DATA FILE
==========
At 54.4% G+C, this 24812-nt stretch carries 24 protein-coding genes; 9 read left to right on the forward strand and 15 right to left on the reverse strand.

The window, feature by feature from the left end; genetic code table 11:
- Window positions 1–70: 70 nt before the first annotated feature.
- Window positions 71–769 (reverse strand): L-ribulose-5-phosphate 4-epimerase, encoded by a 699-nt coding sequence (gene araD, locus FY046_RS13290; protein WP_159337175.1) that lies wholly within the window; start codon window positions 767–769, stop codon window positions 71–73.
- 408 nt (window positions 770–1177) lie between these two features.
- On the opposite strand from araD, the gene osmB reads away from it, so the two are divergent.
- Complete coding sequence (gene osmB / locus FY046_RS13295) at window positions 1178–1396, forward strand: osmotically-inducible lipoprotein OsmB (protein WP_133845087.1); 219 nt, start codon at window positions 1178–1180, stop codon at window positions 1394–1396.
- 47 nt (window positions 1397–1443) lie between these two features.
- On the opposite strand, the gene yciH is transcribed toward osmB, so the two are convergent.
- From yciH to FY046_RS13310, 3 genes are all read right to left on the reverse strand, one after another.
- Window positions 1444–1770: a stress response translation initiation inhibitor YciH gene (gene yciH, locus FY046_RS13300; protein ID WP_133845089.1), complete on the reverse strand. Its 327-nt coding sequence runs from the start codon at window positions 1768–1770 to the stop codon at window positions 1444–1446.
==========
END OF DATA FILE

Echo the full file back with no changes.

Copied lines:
At 54.4% G+C, this 24812-nt stretch carries 24 protein-coding genes; 9 read left to right on the forward strand and 15 right to left on the reverse strand.

The window, feature by feature from the left end; genetic code table 11:
- Window positions 1–70: 70 nt before the first annotated feature.
- Window positions 71–769 (reverse strand): L-ribulose-5-phosphate 4-epimerase, encoded by a 699-nt coding sequence (gene araD, locus FY046_RS13290; protein WP_159337175.1) that lies wholly within the window; start codon window positions 767–769, stop codon window positions 71–73.
- 408 nt (window positions 770–1177) lie between these two features.
- On the opposite strand from araD, the gene osmB reads away from it, so the two are divergent.
- Complete coding sequence (gene osmB / locus FY046_RS13295) at window positions 1178–1396, forward strand: osmotically-inducible lipoprotein OsmB (protein WP_133845087.1); 219 nt, start codon at window positions 1178–1180, stop codon at window positions 1394–1396.
- 47 nt (window positions 1397–1443) lie between these two features.
- On the opposite strand, the gene yciH is transcribed toward osmB, so the two are convergent.
- From yciH to FY046_RS13310, 3 genes are all read right to left on the reverse strand, one after another.
- Window positions 1444–1770: a stress response translation initiation inhibitor YciH gene (gene yciH, locus FY046_RS13300; protein ID WP_133845089.1), complete on the reverse strand. Its 327-nt coding sequence runs from the start codon at window positions 1768–1770 to the stop codon at window positions 1444–1446.